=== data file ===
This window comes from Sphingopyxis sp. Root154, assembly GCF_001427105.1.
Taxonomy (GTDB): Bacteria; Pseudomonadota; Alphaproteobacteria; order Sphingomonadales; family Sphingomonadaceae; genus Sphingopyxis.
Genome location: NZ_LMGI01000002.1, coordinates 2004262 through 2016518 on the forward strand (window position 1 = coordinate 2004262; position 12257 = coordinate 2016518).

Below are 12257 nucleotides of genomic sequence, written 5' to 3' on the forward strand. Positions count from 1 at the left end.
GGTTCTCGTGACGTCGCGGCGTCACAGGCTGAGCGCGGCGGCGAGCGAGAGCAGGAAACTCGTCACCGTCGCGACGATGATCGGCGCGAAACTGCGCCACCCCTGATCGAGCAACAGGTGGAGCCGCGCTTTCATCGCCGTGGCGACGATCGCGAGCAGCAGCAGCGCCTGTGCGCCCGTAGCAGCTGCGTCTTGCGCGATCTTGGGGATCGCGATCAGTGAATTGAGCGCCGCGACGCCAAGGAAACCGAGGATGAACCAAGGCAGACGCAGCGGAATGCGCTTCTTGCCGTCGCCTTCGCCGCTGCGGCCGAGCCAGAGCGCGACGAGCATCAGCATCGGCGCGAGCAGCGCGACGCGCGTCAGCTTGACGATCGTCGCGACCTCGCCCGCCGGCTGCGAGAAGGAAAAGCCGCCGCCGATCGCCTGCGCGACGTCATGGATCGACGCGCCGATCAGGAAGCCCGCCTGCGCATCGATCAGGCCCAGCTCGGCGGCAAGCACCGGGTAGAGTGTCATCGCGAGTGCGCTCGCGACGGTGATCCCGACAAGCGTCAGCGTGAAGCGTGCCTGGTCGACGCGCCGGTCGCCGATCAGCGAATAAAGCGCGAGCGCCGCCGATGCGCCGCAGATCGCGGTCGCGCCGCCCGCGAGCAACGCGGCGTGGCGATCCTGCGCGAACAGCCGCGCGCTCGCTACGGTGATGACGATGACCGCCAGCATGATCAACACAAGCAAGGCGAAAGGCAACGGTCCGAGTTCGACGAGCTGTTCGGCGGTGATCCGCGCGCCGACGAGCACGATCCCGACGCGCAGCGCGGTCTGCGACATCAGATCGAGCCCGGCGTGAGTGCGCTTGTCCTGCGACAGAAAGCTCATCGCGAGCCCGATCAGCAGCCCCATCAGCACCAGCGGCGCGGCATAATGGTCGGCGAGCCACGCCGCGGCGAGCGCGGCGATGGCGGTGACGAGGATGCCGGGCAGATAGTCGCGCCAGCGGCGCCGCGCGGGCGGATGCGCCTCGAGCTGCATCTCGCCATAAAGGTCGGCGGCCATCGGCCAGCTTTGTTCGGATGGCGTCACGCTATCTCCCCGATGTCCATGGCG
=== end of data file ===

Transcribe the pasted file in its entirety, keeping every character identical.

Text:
This window comes from Sphingopyxis sp. Root154, assembly GCF_001427105.1.
Taxonomy (GTDB): Bacteria; Pseudomonadota; Alphaproteobacteria; order Sphingomonadales; family Sphingomonadaceae; genus Sphingopyxis.
Genome location: NZ_LMGI01000002.1, coordinates 2004262 through 2016518 on the forward strand (window position 1 = coordinate 2004262; position 12257 = coordinate 2016518).

Below are 12257 nucleotides of genomic sequence, written 5' to 3' on the forward strand. Positions count from 1 at the left end.
GGTTCTCGTGACGTCGCGGCGTCACAGGCTGAGCGCGGCGGCGAGCGAGAGCAGGAAACTCGTCACCGTCGCGACGATGATCGGCGCGAAACTGCGCCACCCCTGATCGAGCAACAGGTGGAGCCGCGCTTTCATCGCCGTGGCGACGATCGCGAGCAGCAGCAGCGCCTGTGCGCCCGTAGCAGCTGCGTCTTGCGCGATCTTGGGGATCGCGATCAGTGAATTGAGCGCCGCGACGCCAAGGAAACCGAGGATGAACCAAGGCAGACGCAGCGGAATGCGCTTCTTGCCGTCGCCTTCGCCGCTGCGGCCGAGCCAGAGCGCGACGAGCATCAGCATCGGCGCGAGCAGCGCGACGCGCGTCAGCTTGACGATCGTCGCGACCTCGCCCGCCGGCTGCGAGAAGGAAAAGCCGCCGCCGATCGCCTGCGCGACGTCATGGATCGACGCGCCGATCAGGAAGCCCGCCTGCGCATCGATCAGGCCCAGCTCGGCGGCAAGCACCGGGTAGAGTGTCATCGCGAGTGCGCTCGCGACGGTGATCCCGACAAGCGTCAGCGTGAAGCGTGCCTGGTCGACGCGCCGGTCGCCGATCAGCGAATAAAGCGCGAGCGCCGCCGATGCGCCGCAGATCGCGGTCGCGCCGCCCGCGAGCAACGCGGCGTGGCGATCCTGCGCGAACAGCCGCGCGCTCGCTACGGTGATGACGATGACCGCCAGCATGATCAACACAAGCAAGGCGAAAGGCAACGGTCCGAGTTCGACGAGCTGTTCGGCGGTGATCCGCGCGCCGACGAGCACGATCCCGACGCGCAGCGCGGTCTGCGACATCAGATCGAGCCCGGCGTGAGTGCGCTTGTCCTGCGACAGAAAGCTCATCGCGAGCCCGATCAGCAGCCCCATCAGCACCAGCGGCGCGGCATAATGGTCGGCGAGCCACGCCGCGGCGAGCGCGGCGATGGCGGTGACGAGGATGCCGGGCAGATAGTCGCGCCAGCGGCGCCGCGCGGGCGGATGCGCCTCGAGCTGCATCTCGCCATAAAGGTCGGCGGCCATCGGCCAGCTTTGTTCGGATGGCGTCACGCTATCTCCCCGATGTCCATGGCG